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Ford Dealers Team Up for E-Commerce

The business of selling new cars is getting tougher all the time for conventional dealerships.

The customers come armed with information gleaned from the Internet, there's competition on what seems like a zillion Web sites, and even Amazon.com is entering the game in an alliance with Greenlight.com.

But the Ford Dealer Council, with 4,200 dealer-members across the U.S., thinks it may have a plan to let its thousands of sales people sleep a little better at night.

The council is establishing a new company, an Internet-based enterprise called FordDirect.com, that will offer services to customers who want to purchase Ford brand cars and trucks online, effectively eliminating any cyber middlemen.

FordDirect's Web site will allow customers to configure, select, price, finance, initiate the purchase and schedule the delivery of a new car or truck from participating Ford dealers, on a 24/7 basis.

The transaction will be completed by a local Ford dealer chosen by the customer, who can provide the necessary off-line support both during and after the sale.

The model does not appear to be all that different from a number of other Web-based auto sales enterprises, which put customers in touch with dealers.

It's just that the new commercial enterprise will be jointly owned and supported by participating Ford Division dealers and Ford Motor Company with an independent management team appointed by the venture's board of directors.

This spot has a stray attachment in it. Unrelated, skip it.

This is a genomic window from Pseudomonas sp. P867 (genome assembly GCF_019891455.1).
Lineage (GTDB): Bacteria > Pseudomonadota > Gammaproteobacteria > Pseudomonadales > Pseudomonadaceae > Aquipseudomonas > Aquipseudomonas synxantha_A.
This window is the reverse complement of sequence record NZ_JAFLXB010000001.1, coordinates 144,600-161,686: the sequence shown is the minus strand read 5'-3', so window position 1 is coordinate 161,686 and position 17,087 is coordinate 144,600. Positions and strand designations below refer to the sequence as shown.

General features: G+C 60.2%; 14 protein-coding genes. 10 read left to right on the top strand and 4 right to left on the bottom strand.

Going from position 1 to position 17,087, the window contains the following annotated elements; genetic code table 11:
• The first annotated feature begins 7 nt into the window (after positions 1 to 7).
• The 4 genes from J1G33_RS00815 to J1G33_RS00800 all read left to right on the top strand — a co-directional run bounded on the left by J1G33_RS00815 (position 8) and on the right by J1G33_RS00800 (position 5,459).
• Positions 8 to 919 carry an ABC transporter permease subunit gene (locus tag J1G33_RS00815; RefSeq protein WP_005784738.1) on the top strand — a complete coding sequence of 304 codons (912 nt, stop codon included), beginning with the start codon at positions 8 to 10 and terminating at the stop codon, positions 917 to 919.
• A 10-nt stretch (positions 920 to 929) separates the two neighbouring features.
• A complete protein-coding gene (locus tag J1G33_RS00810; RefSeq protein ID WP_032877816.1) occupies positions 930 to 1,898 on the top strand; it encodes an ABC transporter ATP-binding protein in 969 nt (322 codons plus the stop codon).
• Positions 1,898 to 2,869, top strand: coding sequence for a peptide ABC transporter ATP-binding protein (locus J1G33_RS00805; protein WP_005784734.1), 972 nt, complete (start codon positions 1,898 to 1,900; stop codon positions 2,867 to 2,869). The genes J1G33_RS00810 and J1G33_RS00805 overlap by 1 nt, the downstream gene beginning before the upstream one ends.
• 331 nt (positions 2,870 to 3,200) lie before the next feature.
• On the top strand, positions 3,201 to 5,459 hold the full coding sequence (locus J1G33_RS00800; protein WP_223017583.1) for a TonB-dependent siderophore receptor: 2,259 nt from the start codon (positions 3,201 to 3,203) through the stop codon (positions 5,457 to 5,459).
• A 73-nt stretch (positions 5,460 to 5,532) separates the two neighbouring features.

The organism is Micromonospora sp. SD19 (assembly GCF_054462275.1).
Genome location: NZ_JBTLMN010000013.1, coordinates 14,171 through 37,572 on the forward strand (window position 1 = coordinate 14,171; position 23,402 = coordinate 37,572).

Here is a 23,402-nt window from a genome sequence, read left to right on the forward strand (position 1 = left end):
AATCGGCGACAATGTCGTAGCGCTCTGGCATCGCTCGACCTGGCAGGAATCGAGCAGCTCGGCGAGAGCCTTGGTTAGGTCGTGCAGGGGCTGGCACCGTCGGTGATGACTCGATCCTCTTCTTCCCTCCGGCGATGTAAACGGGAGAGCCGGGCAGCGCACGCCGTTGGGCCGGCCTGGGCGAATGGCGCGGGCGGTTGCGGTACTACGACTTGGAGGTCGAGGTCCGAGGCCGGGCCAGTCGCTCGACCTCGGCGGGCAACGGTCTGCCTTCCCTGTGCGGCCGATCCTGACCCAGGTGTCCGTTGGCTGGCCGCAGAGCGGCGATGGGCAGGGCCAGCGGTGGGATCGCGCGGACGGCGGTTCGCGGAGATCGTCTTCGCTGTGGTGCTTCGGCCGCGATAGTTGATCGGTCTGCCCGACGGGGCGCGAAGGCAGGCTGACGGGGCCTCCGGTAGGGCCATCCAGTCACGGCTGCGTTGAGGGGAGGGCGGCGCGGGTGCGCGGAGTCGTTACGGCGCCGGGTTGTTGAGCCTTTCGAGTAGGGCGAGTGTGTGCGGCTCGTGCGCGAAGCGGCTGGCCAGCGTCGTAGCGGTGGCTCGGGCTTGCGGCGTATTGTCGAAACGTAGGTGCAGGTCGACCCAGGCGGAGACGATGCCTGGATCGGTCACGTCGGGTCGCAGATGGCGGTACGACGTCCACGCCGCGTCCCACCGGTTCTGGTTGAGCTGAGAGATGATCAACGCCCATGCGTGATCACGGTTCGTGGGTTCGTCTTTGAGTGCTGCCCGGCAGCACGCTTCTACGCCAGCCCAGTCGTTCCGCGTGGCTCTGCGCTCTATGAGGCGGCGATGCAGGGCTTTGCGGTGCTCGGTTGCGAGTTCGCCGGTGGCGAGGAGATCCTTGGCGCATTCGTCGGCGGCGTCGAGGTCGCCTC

FordDirect.com said it will offer "the largest representation of Ford Division dealers available online."

Trilogy Software has been selected to provide the technology "to create a new e-commerce platform to transform the consumer buying experience," FordDirect said.

"This is an unprecedented partnership between an automotive dealer body and a manufacturer," said Jerry Reynolds, chairman of the national Ford Dealer Council. "No other automaker can claim this level of cooperation with their dealers. We are breaking through the channel conflict that is sometimes caused by the Internet."

"FordDirect will address the selection and service shortcomings of today's existing online auto sites by bringing superior geographic coverage, accurate information, and the broadest range of services directly to consumers at the point-of-sale," Reynolds said.

"We combine the off-line strengths of Ford and the dealer body with the convenience of the Internet to create the ultimate 'clicks and bricks' customer experience."

Ford Motor Co. will be an investor (financial specifics were not disclosed), but Ford Division dealers will retain control of the new entity. Dealer participation is voluntary.

Car companies have traditionally had the problem of alienating their dealers if they tried to sell factory direct, and most have refrained from the practice.

At the Ford site, for instance, you can get all kinds of information about the car and get a referral to a dealer for a quote, but you can't actually buy a car there. You can't directly buy a Chevrolet from General Motors at GM.com, either.

Ford said a special FordDirect e-price will reflect the maximum price a dealer may charge a consumer using FordDirect for a vehicle configured by the consumer.

FordDirect is expected to be fully operational in September in California and will expand across the U.S. with full implementation throughout the country expected next year.